Scott recently launched a new Gambler downhill platform with carbon and aluminium options, both options are very light compared to previous models, with the carbon frame weighing in at 2650g for frame and hardware, the aluminium bike is heavier but still lighter than most other equivalent carbon bikes.
2650g Frame weight
29" or 27.5" wheels
435mm to 450mm adjustable chainstay length
62 to 64 degree head angle
4 way progression adjust
First, we will focus on frame construction. It is here where our renowned carbon expertise is evident.
Let’s get straight to the point – we wanted this bike to be light. If you look at our racing pedigree across other disciplines, we aim to always give our athletes as many competitive advantages over other brands as possible. With the weight advantage, we’ve become experts over the years, and can finally apply this expertise to a downhill race rig. The Gambler Tuned’s carbon frame with hardware comes in at 2650g. Taking everything we’ve learnt from developing frames like the Ransom, we saved weight everywhere we could. We even developed a new method to manufacture an ultra-light and strong linkage that we can tune for stiffness to a level not achievable with alloy, it only weighs 160g. The Gambler’s new suspension design allows for a super-light frame package. Using our Evolap layering technology as well as an adapted version of our down tube shock mount construction, we’re able to achieve incredible weight figures for a downhill frame.
However, carbon design and engineering go beyond just weight, as when we set a weight target, we set up a stiffness target as well. We worked closely with our athletes to determine a good blend of stiffness and flex, aiming to give them a tool that would be proficient on all world cup tracks and in all conditions. Working with various materials and layup techniques we were able to achieve a torsionally stiff frame for responsive behavior but with the right level of lateral flex to provide compliance and comfort on difficult sections of track. How’d we do this? In a sense, we followed a learn by doing approach. By taking concepts too far in certain directions, we we’re able to eliminate certain ideas, while refining ones that worked. We made prototypes and we took them to the races. By testing bikes which were too stiff in race situations as well as ones that were too soft, we saw first-hand all the positives and negatives chassis stiffness can provide. We then took it a step further and bench tested these same frames as well as those of competitors helping us to identify our sweet spot.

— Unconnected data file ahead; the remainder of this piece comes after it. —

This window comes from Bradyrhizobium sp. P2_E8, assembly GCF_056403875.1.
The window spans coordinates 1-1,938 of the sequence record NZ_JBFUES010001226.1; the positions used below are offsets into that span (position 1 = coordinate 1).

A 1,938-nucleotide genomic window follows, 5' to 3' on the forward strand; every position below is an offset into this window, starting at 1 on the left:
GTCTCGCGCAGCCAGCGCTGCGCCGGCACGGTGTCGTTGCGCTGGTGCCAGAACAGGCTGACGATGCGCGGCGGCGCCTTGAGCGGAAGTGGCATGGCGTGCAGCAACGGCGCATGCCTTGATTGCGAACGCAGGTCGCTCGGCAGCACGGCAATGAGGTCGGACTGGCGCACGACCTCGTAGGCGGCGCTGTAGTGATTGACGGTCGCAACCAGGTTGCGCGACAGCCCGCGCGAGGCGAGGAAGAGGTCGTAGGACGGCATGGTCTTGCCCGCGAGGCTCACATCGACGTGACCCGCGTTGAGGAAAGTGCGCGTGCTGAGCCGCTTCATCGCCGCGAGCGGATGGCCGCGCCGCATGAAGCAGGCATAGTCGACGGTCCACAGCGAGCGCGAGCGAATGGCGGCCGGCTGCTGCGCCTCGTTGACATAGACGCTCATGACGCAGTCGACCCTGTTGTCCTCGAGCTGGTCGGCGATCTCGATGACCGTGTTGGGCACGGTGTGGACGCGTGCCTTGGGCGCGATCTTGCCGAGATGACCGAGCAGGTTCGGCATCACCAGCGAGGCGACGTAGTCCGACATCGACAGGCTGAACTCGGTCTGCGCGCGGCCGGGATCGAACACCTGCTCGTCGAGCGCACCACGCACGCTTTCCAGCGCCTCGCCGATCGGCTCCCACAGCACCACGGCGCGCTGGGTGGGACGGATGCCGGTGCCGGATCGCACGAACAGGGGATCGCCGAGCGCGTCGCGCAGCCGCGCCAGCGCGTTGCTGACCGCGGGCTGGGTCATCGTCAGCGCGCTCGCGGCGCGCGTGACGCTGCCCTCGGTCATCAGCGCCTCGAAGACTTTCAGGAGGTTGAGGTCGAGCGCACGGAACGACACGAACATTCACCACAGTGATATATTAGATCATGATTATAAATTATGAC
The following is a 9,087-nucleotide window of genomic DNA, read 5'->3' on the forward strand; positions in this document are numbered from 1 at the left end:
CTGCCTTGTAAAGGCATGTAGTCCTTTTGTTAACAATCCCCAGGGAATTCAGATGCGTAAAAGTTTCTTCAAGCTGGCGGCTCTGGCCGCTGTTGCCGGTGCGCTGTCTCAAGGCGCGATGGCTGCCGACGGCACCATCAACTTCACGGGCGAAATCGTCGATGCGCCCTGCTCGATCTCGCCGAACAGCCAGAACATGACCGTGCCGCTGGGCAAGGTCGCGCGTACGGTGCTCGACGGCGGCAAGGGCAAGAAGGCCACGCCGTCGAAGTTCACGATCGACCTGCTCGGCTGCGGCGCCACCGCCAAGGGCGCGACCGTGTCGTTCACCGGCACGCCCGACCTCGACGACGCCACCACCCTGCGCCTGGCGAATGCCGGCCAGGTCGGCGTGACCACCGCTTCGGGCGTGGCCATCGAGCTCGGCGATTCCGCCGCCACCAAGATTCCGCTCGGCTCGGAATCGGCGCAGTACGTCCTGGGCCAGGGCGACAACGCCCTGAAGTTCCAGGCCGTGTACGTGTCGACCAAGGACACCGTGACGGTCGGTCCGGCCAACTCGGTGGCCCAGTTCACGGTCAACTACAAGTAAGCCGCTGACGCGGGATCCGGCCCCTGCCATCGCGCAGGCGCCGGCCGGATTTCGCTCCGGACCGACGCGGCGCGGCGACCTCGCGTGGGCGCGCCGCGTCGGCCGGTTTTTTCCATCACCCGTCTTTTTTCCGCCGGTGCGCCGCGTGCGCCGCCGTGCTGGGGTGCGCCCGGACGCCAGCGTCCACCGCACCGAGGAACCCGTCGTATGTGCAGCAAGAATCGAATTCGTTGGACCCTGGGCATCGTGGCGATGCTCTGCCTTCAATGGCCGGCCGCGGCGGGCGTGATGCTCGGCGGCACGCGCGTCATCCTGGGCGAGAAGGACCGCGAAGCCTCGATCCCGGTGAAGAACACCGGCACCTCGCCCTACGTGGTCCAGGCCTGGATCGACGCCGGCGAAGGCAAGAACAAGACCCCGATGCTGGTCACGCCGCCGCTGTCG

Like with the Genius and the Ransom, the Gambler was designed with two main construction zones – a “stiffness zone”, and a “lightweight zone.” Through clever layering and reinforcement in certain zones we obtain the idea of stiffness between the head tube and the rear wheel axle via a path following the downtube and the chain stays - we call this the stiffness backbone. Designs like the new Gambler which leave the top and down tubes free of shock loads allow us to fine tune flex and create the opportunity to optimize chassis compliance. Part of the magic mix is NOT putting extra forces on the down tube and top tube with shock mounts or linkage pivots. Thanks in part to this design we were able to make a lighter frame with stiffness AND flex in all the right spots.
Even though we were able to get to our low weight target, we didn’t compromise on our strength target. This is a downhill bike after all, and it needs to be able to roll with the punches. We test all our bikes to our own very high standard, which sits well above industry norms, and with the Gambler we wanted to make sure that the bike could withstand the forces a professional athlete can exert during a world cup season. There is no point in making a lightweight, fast bike if it isn’t a strong bike.
Scott Gambler Prices
Gambler 900 tuned Carbon: £7199
Gambler 910: £5399
Gambler 920: £3999
Gambler 920: £3399
Scott Gambler Alumunium